We’ve all done it, someone is hurting and we say the wrong thing. Many of us have been on the other side too, having the wrong thing said to us. When sad things happen, and life is full of them, sometimes it is hard to know what to say.
This happens most commonly with funerals and serious illnesses such as: cancer. And it gets even more complicated with less common tragedies such as suicide, and sexual abuse/assault. When faced with these situations too often we either say the wrong thing or say nothing at all.
There is a reason for this. Empathy is a skill that does not come naturally to most people, but you can learn it. You have to work at it though. Brene Brown taught me this in her book, I Thought It Was Just Me. She talks about how to cultivate empathy. Apparently colleges try to teach this skill to people majoring in psychology and social work.
This explains something my therapist said once. I had asked him why it felt like only the “professional people in my life knew how to help” and by this I meant show empathy. (These have been a few exceptions of course). He said, “Maybe that is why they are the professionals.” I couldn’t figure out the connection. To me empathy is a way of showing love…I thought everyone could do it if they just tried…but apparently I was wrong.
So if you feel like you are lacking in the empathy department (and most people are unless they have consciously cultivated this skill), I have a few pointers to get you started. I know you are busy so here are some suggestions that take various degrees of commitment.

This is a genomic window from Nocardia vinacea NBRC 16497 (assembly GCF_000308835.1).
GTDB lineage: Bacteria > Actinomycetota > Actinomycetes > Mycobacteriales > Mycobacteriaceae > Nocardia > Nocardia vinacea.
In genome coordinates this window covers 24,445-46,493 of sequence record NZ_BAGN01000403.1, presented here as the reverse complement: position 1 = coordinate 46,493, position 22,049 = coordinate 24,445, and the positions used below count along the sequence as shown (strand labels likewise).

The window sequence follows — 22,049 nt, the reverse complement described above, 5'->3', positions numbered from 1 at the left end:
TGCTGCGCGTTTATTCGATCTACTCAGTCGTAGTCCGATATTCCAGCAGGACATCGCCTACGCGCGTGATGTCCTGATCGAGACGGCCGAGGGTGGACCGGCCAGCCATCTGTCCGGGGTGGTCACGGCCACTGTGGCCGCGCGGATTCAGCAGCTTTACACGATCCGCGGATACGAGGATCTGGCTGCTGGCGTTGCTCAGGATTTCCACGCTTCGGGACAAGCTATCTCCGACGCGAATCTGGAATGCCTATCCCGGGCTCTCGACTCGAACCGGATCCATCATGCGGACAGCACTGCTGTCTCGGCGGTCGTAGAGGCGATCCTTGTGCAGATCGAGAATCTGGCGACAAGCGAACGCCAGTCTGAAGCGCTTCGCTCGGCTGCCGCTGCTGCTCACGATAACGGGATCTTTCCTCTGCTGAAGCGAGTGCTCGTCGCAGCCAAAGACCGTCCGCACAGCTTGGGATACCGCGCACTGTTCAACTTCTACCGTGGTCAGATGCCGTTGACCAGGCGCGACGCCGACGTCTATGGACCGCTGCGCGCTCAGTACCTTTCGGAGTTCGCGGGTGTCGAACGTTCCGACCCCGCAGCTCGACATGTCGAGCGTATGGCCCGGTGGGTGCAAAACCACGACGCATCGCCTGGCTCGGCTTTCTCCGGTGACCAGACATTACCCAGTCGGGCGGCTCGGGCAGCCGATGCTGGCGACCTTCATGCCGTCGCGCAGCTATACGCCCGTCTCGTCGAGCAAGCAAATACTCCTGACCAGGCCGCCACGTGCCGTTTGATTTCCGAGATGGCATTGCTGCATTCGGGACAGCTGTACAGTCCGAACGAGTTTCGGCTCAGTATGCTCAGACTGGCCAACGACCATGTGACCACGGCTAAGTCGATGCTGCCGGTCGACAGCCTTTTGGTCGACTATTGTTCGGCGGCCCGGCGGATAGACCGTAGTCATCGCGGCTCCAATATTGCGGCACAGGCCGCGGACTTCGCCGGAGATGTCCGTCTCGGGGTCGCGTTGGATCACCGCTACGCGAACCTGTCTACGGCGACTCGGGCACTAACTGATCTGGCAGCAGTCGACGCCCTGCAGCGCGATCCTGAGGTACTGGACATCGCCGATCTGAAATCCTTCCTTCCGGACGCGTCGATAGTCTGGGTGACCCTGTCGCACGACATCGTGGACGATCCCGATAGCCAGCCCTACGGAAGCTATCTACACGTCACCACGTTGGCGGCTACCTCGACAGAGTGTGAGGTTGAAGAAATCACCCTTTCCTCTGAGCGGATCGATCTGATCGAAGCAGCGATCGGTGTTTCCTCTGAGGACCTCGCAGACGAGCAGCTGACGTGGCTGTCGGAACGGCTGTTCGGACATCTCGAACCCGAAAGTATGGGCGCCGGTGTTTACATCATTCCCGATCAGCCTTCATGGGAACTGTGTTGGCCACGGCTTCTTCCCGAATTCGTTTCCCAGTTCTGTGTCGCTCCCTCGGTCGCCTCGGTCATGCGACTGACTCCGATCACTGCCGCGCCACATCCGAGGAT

First, if you need help now here’s the key in a nutshell: don’t talk, just listen. Yes, it really is that simple. Too often people say the wrong thing because they start trying to solve a problem when they don’t really know what the problem is because they haven’t listened. One of my favorite things about therapy is that my therapist doesn’t try to solve my problems for me. He listens, and he asks questions to help me find my own answers.
Key #1 When you don’t know what to say, just listen.
The next step is more complicated, but so worth it to learn. This tip comes from a LA Times Op Ed piece, brilliantly said. In “How Not to Say the Wrong Thing” Susan Silk and Barry Goldman explain the “Ring Theory”. As they explain in the Op Ed piece, you write the name of the person who is suffering and then put a circle around it. Then write the name of someone close to them, i.e. a spouse, parent or child write that and circle it to from an outer ring. Keep going until you find the appropriate ring to place yourself.
Then Comfort IN, Dump OUT….if you are talking to someone in a circle smaller than yours, you mostly just listen. They get to vent, scream, cry, and you listen. If you also need to vent, scream and cry, do it with someone in a larger ring than your own. Simple but so powerful. I highly recommend you click on the link and read the article from the LA Times.
Key #2 Ring Theory: Comfort IN, Dump OUT
Finally, if you really want to help others, and help yourself as well, read everything Brene Brown has ever written. Ok, I’m teasing. Seriously, start with I Thought It was Just Me. She discusses empathy as part of shame resilience. If I could, I would buy a copy of this book for everyone I know. I believe if everyone read it and applied it we would not only be happier, but we would be better parents, spouses and friends. Seriously, it’s powerful stuff.
Key #3 Cultivate the talent of empathy
Learning to truly listen and show empathy may be the best acts of kindness you will ever give.